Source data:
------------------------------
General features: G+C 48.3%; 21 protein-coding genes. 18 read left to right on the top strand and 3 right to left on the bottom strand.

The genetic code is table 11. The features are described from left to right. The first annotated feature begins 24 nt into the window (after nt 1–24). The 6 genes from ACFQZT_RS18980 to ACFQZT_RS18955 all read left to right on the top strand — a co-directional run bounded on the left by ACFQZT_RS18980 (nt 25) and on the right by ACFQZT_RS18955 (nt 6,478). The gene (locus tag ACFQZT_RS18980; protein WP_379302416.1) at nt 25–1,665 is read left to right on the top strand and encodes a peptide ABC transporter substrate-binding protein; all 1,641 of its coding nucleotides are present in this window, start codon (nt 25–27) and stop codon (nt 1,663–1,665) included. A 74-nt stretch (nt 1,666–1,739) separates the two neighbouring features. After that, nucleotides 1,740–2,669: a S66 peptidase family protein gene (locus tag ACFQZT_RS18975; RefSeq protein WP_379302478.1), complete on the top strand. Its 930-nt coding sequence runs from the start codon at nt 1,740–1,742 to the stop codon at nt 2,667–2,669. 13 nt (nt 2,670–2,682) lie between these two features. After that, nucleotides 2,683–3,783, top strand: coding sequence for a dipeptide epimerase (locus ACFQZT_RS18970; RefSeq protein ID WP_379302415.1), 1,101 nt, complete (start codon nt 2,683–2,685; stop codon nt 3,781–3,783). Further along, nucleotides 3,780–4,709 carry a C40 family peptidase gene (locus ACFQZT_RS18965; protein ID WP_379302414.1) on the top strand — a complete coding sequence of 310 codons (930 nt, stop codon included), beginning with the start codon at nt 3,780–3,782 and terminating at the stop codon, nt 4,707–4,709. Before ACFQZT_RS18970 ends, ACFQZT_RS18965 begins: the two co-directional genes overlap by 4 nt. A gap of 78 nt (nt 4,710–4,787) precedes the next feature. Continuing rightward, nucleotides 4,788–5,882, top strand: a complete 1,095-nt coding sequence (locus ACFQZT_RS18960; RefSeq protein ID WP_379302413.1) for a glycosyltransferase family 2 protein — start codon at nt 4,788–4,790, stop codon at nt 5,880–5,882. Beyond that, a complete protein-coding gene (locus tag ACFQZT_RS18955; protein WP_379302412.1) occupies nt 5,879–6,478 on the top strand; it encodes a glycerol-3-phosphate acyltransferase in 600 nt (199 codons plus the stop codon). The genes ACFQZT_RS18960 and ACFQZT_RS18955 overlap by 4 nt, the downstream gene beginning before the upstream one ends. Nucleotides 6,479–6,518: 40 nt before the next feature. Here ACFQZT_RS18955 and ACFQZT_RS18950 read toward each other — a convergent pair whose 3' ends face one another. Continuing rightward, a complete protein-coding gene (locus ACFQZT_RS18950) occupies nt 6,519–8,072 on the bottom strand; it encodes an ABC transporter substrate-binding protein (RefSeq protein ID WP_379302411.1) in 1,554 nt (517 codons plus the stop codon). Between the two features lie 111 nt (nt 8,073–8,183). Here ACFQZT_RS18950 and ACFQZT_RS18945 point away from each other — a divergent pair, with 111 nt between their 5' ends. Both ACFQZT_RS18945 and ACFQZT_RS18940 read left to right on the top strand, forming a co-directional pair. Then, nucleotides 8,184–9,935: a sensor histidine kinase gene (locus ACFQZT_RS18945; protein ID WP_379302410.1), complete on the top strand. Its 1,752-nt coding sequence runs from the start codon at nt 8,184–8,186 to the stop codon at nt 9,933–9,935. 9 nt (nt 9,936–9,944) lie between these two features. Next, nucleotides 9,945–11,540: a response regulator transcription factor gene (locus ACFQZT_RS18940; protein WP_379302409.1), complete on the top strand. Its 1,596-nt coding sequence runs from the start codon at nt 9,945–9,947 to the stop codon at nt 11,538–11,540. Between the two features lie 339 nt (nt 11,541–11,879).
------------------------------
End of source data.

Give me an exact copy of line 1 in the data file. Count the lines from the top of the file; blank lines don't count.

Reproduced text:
General features: G+C 48.3%; 21 protein-coding genes. 18 read left to right on the top strand and 3 right to left on the bottom strand.